Phytoremediation potential of poplar and willow species in small scale constructed wetland for boron removal

Yıldırım K., Kasım G. Ç.

Chemosphere, vol.194, pp.722-736, 2018 (SCI-Expanded) identifier identifier

  • Publication Type: Article / Article
  • Volume: 194
  • Publication Date: 2018
  • Doi Number: 10.1016/j.chemosphere.2017.12.036
  • Journal Name: Chemosphere
  • Journal Indexes: Science Citation Index Expanded (SCI-EXPANDED), Scopus
  • Page Numbers: pp.722-736
  • Keywords: Boron toxicity, Constructed wetland, Phytoremediation, Poplar, Willow
  • Ondokuz Mayıs University Affiliated: No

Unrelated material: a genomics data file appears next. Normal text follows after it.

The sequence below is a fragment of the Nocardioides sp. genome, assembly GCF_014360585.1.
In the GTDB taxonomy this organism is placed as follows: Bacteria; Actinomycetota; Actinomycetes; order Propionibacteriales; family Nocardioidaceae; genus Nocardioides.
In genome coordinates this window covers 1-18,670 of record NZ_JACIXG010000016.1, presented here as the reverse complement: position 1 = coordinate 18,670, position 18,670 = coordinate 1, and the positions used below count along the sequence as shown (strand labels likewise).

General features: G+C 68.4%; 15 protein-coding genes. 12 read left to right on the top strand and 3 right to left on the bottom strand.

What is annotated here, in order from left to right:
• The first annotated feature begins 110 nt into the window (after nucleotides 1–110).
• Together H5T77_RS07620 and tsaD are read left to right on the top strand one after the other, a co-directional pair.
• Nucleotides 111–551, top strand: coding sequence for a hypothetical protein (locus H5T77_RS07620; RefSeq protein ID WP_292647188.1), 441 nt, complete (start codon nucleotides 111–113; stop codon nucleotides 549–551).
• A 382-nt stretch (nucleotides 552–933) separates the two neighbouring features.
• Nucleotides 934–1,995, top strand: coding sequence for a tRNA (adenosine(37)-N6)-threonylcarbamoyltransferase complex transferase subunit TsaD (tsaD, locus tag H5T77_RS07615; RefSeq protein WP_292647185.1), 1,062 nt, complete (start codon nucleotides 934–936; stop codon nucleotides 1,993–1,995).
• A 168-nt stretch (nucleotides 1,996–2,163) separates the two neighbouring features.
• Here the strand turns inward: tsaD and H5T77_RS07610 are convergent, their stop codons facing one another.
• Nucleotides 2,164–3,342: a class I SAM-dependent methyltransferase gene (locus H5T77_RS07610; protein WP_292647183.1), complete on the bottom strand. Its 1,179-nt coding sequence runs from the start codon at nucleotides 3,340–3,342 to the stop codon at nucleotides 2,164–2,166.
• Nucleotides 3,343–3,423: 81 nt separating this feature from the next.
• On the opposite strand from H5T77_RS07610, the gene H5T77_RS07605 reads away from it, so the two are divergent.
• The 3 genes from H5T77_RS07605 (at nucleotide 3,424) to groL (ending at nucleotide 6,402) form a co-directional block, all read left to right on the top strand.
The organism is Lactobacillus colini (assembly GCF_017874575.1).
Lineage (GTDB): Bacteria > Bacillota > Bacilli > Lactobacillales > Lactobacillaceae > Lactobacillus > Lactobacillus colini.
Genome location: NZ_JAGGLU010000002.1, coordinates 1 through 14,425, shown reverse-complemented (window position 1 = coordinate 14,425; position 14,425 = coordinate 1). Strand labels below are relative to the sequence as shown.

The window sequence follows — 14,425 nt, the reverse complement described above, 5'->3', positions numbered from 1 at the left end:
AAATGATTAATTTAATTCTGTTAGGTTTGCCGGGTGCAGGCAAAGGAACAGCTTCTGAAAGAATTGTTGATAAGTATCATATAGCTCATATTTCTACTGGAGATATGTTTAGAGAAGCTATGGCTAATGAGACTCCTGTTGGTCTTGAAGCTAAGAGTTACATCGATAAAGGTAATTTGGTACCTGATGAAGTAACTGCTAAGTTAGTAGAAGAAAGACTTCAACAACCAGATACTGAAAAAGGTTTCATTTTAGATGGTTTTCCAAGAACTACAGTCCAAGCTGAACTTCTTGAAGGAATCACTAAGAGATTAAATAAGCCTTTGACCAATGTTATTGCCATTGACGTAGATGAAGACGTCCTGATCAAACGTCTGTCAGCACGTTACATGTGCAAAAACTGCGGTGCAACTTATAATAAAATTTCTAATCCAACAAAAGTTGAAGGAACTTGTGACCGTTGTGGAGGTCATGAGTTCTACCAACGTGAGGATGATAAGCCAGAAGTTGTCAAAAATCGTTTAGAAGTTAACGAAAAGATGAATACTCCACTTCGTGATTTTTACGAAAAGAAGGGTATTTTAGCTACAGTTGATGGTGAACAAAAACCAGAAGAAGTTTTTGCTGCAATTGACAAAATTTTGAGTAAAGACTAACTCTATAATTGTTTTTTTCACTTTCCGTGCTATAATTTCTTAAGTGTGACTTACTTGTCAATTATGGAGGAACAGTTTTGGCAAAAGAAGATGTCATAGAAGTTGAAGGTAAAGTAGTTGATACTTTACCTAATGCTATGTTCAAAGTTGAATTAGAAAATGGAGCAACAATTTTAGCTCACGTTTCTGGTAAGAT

Boron (B) pollution is an expanding environmental problem throughout the world due to intensive mining practices and extensive usage of B in agricultural chemicals and industrial products in recent years. The purpose of this study was to investigate B removal performance of four poplar and four willow species in small scale Constructed Wetland (CW). Rooted cuttings of tested species were treated with simulated wastewater having five elevated B concentrations (0.5, 5, 10, 20 and 40 ppm). All the tested species could resist up to 20 ppm wastewater B supply and could regrow from their roots in the soil having maximum 15 mg/kg B content. The result of the study indicated that 65% ± 5.3 of B was removed from the wastewater in 5 ppm B treatment while the same efficiency decreased to 45% ± 4.6 at 40 ppm B supply. The average effect of sediment on B removal was found to be approximately 20% for all B treatments while the remaining part of the loaded B was removed from the CW within effluent (35–54%). Therefore, actual effects of plant species on B removal was ranged from 45% to 25% between 5 and 40 ppm B treatments. Mass B removal within plant body (phytextraction) comprised the 13-10% of total loaded B in CW while the remaining part of the loaded B (31-15%) was stabilized into the sediment with the effects of poplar and willow roots. These results presented clear understanding of effective B purification mechanisms in CWs. Boron phytextraction capacity of a plant species was less effective than its phytstabilization efficiency which increase filtering capacity of the sediment and stabilization of more B around the rhizosphere. In terms of their B removal ability, P.nigra and S.anatolica had the highest B removal capacities with phytextraction (20-11%) while S.alba, P.alba and S.babylonica had more phytstabilizaiton performance (40-15%) in CW. Disposal of B loaded plant material create another environmental costs for CW applications. Therefore, B loaded wood and leaf tissues were mixed and used for production of wooden panels in the study. Then a combustion test was applied on these panels to test their fire resistance. The results of the tests revealed much higher burning tolerance of the B loaded panels (5–20%) compared to controls. Annual harvesting, fast growing and deep rooting ability of the poplar and willow species with their high phytstabilization and phytextraction efficiencies make these species excellent tools to remove B from the polluted waters. Utilization of these species for B removal in large scale CWs is quite possible which should be also investigated in further studies.